Ethiopia’s central bank on Monday told Ethiopians not to engage in “illegal” transactions in digital currencies.
The National Bank of Ethiopia, NBE, said digital currencies like crypto-currencies and bitcoins have not been recognised by the NBE as a transactional and payment method, state affiliated Fana Broadcasting Corporate, FBC, reported.
“Ethiopia’s national currency is the Ethiopian Birr, with any financial transaction in Ethiopia to be paid in Birrs, according to the law,” the NBE said in a statement.
It warned that digital currencies are being used to conduct informal financial transactions and money laundering schemes in Ethiopia.
The NBE called on the public to refrain from trading in digital currencies and to report to authorities when they see such illegal transactions.
Today, Europol, INTERPOL, and the Basel Institute on Governance have formalised the establishment of a tripartite partnership for a working group on money laundering with digital currencies.
The working group will, among other things, aim to gather, analyse, and exchange non-operational information regarding the use of digital currencies as a means of money laundering, and the investigation and recovery of proceeds of crime stored in the same form.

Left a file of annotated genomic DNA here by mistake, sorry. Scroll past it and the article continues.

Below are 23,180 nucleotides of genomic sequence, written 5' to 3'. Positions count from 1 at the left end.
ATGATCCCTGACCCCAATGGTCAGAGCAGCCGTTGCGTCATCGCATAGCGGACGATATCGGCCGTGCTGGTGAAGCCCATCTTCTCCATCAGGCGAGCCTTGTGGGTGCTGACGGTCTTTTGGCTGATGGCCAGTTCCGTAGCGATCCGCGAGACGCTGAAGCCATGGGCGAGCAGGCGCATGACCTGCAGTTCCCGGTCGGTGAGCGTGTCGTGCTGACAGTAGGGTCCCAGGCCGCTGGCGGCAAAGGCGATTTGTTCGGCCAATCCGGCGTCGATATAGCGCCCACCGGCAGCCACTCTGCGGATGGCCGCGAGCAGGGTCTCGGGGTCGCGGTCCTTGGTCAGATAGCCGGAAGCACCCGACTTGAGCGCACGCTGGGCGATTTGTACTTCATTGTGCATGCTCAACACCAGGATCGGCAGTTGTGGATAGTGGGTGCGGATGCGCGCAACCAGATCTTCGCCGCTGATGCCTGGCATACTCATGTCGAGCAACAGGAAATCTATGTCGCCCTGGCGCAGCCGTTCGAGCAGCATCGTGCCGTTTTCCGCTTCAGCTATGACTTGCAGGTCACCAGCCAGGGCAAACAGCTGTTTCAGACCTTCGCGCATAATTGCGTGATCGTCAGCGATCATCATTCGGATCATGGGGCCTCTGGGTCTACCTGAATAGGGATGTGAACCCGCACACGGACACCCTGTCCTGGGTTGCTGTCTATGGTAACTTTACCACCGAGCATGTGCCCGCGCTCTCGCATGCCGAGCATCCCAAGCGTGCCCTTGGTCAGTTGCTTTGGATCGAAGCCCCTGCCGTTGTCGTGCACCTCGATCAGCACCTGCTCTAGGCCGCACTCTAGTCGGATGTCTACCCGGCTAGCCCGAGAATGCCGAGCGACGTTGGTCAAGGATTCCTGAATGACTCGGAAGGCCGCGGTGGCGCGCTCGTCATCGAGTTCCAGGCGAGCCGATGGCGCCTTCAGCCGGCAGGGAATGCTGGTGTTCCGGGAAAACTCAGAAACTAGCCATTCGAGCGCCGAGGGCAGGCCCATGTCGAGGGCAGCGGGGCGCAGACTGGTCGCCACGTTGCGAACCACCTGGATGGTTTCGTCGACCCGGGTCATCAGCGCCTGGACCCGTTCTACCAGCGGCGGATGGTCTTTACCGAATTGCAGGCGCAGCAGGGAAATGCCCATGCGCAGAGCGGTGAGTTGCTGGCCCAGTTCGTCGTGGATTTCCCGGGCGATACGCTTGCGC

Internet technologies become continuously more advanced, and so do the ways in which criminals utilise them for their illicit and illegal activities.
Among these technologies, digital currencies are already transforming the criminal underworld.
There is a clear consensus that digital currencies pose a money laundering and terrorism financing threat.
A small number of cases have already shown Law Enforcement Agencies that money laundering and terrorism financing can easily take place inside virtual environments.
It has also been proven that virtual environments offer high levels of anonymity and low levels of detection removing many of the risks associated with real-world money laundering and terrorism financing activities.